I am a big fan of having the drill press on a rolling stand. One of my projects required drilling sixty-four 1" holes along the length of a 2x6 board 8 feet long. I moved the drill press into the center of the shop and set up a shop stand on either side to support the long board. This would have been impossible without having a mobile drill press.
When moving the drill press, its safe, as long as you roll it slowly and carefully. If you got in a hurry and introduced a wobble, it could go unstable and tip over. There is no danger of it tipping while sitting still.
Bob
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snipped-for-privacy@yahoo.com wrote:

Bob,
Thanks for the insight. I agree there are many advantages to having equipment mobile. With the wood between the metal sections, due you feel that this is adequate for the weight. Seems to me the drill press I have weighs around 350lbs. I was thinking of adding some steel to sandwich the wood, but I thought it might be overkill.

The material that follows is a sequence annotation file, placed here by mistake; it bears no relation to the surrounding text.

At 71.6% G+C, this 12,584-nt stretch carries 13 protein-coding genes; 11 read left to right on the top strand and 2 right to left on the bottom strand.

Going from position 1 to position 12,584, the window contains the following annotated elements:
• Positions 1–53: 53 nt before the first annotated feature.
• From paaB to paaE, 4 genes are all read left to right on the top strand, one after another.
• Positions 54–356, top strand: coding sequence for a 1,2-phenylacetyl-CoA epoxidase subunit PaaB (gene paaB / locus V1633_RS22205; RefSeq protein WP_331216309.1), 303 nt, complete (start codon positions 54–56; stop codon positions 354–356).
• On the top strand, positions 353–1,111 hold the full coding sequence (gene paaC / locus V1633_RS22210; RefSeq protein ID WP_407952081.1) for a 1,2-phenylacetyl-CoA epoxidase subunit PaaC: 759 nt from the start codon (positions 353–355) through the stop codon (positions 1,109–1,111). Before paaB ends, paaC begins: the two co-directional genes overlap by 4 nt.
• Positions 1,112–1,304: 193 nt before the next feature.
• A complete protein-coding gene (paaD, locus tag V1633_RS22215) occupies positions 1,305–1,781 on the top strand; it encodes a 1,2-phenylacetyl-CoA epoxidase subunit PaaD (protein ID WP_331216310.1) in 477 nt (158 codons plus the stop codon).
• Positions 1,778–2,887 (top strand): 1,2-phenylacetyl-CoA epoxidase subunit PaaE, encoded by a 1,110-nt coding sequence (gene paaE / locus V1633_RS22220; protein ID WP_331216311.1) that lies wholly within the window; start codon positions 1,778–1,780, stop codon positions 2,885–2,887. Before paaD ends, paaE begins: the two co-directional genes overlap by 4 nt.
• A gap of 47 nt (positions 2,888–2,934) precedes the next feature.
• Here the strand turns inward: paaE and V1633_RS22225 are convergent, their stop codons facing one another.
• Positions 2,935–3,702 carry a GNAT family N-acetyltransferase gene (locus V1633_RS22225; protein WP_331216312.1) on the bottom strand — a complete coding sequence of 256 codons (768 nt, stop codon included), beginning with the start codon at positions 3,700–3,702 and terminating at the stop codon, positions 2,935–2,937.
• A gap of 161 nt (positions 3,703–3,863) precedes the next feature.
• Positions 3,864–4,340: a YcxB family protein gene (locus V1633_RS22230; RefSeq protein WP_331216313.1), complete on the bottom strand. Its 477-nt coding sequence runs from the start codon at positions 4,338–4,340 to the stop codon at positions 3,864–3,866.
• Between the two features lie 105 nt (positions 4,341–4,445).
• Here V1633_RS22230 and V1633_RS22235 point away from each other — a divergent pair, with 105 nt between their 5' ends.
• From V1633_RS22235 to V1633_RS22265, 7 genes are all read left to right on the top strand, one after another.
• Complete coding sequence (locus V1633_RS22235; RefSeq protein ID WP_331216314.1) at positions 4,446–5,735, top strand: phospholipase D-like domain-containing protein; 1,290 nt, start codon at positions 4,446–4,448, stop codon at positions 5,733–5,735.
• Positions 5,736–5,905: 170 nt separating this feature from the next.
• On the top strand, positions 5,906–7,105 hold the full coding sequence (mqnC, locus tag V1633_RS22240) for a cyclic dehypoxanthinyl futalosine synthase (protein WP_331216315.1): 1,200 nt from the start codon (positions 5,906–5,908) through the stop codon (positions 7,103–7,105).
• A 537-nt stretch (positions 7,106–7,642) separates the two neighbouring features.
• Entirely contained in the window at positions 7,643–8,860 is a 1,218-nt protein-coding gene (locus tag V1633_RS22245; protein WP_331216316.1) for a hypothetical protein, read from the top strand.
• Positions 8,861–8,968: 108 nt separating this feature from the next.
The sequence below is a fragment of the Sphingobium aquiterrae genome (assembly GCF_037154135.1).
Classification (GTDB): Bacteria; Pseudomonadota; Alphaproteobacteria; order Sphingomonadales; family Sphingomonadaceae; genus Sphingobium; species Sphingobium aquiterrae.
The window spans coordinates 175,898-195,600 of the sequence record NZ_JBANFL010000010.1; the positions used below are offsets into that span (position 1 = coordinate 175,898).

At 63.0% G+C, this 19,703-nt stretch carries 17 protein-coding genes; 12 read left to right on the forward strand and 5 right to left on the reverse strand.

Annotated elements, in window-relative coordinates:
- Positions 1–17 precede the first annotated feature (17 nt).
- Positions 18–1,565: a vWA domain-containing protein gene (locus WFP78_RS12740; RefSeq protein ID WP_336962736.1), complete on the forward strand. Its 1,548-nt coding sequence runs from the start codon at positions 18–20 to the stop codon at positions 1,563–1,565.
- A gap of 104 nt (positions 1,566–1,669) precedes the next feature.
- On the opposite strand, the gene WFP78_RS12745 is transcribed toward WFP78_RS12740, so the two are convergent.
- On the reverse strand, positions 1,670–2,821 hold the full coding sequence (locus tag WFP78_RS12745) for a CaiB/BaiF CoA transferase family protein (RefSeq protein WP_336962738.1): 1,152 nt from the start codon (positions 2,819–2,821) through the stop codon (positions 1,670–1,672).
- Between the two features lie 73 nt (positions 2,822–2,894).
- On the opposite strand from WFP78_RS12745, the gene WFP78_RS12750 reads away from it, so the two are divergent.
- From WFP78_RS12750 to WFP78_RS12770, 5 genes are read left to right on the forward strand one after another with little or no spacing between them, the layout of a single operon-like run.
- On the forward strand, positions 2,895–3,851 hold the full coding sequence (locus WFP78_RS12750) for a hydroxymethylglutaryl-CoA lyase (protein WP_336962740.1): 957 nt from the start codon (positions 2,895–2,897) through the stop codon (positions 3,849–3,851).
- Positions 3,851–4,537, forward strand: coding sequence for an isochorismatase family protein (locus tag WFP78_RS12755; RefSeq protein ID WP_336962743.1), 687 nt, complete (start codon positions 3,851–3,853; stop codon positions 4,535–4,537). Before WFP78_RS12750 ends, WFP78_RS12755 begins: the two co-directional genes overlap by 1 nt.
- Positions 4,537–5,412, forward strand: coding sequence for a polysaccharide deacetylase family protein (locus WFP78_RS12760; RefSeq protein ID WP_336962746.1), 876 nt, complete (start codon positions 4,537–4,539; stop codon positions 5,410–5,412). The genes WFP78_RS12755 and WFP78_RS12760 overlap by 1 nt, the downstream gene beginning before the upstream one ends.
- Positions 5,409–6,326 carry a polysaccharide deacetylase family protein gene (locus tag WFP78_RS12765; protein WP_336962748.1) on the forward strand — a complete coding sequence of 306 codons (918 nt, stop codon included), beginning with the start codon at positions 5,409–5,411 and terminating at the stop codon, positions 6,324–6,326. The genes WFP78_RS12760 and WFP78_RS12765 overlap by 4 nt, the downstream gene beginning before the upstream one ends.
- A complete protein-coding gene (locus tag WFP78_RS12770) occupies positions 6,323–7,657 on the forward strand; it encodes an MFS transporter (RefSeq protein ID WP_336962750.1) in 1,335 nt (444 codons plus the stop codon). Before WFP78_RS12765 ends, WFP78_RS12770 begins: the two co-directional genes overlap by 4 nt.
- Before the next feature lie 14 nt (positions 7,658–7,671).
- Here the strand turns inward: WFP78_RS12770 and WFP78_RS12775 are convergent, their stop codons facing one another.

The mobile base on my BS has a similar setup and I would agree from using it that the pedal in the front would be best. I have thought about putting it in the back as it would still be easy to get to, but out of the way for normal use.
Thanks,
David
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Sorry I was slow to respond. You have a mighty big drill press if it weighs 350 lbs. No floor standing wood drill press found in home shops weighs that much. I have a Jet JDP-17MF and it weighs 189 lbs. Its a 16 1/2" floor stand model - a pretty typical DP. The corners fo the drill press base are just about on top of the corner braces in the in the mobile stand. There's no reason to reinforce the plywood and I've had no problem with distortion or bending.